U.S. organic sales soared to a new high in 2020, jumping by over 12% to a record-setting $61.9 billion in annual sales according to OTA’s 2021 Organic Industry Survey. Growth continued in 2021, with organic food capturing nearly 6% of total U.S. food sales and non-food organic sales jumping by roughly 9% to $5.4 billion in annual sales.

As the coronavirus pandemic continued into 2021, the organic industry witnessed a notable rise in consumers who wanted to prepare healthy meals at home—including an increased interest in trying new foods or methods of cooking, such as bread baking. Selection of organic grocery staples, both fresh and prepared products, sharply rose as personal and environmental health moved to the forefront of consumers’ minds. While pantry stocking was the main growth driver over this period, every sector saw strong gains. Sales of organic flours and baking ingredients grew by 30%, sauces and spices pushed the $2.4 billion condiments category to a growth rate of 31%, organic meat, poultry, and fish sales rose by roughly 25%, and organic spice sales increased by an impressive 51% (triple their 2019 growth rate). Organic fruit and vegetables performed especially well, representing 15% of all retail produce sales in 2021 and are expected to push past 50% by 2030.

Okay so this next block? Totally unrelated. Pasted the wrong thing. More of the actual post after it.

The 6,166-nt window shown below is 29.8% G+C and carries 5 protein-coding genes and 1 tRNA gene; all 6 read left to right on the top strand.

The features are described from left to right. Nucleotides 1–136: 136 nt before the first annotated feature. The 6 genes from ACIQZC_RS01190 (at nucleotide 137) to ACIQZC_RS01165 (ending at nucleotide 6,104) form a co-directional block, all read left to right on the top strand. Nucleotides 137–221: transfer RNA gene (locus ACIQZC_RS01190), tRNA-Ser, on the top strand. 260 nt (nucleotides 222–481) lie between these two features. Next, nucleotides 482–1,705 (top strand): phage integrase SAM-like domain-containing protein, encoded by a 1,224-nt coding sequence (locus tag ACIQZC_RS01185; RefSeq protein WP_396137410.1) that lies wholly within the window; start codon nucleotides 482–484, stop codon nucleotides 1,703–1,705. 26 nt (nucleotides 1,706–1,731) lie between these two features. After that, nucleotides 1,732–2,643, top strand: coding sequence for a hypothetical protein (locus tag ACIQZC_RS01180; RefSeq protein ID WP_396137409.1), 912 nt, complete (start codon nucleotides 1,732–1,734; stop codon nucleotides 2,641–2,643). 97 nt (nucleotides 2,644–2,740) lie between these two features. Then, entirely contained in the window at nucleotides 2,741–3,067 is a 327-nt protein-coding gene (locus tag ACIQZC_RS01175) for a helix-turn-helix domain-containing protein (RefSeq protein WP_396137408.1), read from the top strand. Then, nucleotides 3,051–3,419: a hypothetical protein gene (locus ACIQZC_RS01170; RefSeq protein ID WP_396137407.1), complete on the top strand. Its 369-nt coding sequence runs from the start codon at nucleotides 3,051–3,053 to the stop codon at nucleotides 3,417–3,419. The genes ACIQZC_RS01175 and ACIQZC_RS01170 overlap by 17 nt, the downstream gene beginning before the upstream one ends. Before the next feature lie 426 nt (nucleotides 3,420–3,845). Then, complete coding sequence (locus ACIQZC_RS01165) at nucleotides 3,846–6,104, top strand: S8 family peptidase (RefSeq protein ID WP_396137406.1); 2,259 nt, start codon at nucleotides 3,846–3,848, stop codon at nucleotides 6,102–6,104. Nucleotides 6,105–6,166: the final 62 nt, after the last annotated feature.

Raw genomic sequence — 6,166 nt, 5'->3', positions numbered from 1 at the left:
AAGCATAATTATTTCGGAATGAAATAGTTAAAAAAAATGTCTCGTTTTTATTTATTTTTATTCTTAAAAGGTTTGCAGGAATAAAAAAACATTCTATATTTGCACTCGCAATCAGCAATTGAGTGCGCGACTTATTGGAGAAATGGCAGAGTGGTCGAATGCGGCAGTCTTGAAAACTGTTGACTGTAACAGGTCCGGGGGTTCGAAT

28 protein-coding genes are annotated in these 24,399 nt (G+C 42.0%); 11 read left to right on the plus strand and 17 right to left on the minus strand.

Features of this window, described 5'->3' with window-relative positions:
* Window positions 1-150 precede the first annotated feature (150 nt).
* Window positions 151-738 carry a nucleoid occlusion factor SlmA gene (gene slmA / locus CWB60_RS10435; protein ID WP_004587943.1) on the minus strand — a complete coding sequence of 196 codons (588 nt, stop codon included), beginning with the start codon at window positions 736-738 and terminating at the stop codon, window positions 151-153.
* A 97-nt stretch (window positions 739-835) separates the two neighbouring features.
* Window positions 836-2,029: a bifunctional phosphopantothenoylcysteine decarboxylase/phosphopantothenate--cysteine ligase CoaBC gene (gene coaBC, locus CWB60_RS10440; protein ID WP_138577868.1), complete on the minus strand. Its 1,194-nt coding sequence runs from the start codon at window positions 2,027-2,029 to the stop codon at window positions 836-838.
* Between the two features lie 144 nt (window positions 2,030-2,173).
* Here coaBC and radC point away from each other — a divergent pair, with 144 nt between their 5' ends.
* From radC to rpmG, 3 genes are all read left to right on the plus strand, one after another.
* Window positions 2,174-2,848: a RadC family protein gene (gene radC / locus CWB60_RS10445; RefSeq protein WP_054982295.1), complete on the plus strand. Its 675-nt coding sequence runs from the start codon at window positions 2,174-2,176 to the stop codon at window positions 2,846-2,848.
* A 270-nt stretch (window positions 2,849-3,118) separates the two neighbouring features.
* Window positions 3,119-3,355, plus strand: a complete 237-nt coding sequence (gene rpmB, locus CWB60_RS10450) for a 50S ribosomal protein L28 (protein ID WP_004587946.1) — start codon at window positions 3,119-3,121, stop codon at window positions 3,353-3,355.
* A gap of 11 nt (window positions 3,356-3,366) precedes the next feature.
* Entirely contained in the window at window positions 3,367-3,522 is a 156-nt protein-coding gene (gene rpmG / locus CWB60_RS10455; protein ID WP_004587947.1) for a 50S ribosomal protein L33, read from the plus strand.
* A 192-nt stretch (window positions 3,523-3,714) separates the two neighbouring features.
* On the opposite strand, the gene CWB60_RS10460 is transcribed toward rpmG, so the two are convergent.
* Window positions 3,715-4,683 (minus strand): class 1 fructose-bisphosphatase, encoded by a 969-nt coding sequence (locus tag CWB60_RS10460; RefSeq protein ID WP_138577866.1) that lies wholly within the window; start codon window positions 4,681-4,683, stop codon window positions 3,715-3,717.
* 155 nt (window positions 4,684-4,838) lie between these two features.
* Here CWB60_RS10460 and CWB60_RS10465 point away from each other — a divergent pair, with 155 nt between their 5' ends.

Organic businesses have embraced the opportunities brought by this surge of growth by enhancing customer engagement, expanding product lines to accommodate current dietary trends (e.g., Keto, Paleo), and modernizing brand stories to better highlight organic ingredients and producers. Supply and value chain issues, however, remain concerns. While the pandemic created many opportunities for short-term growth, it has also highlighted—and in many cases exacerbated—the supply chain constraints that limit organic’s long-term growth potential.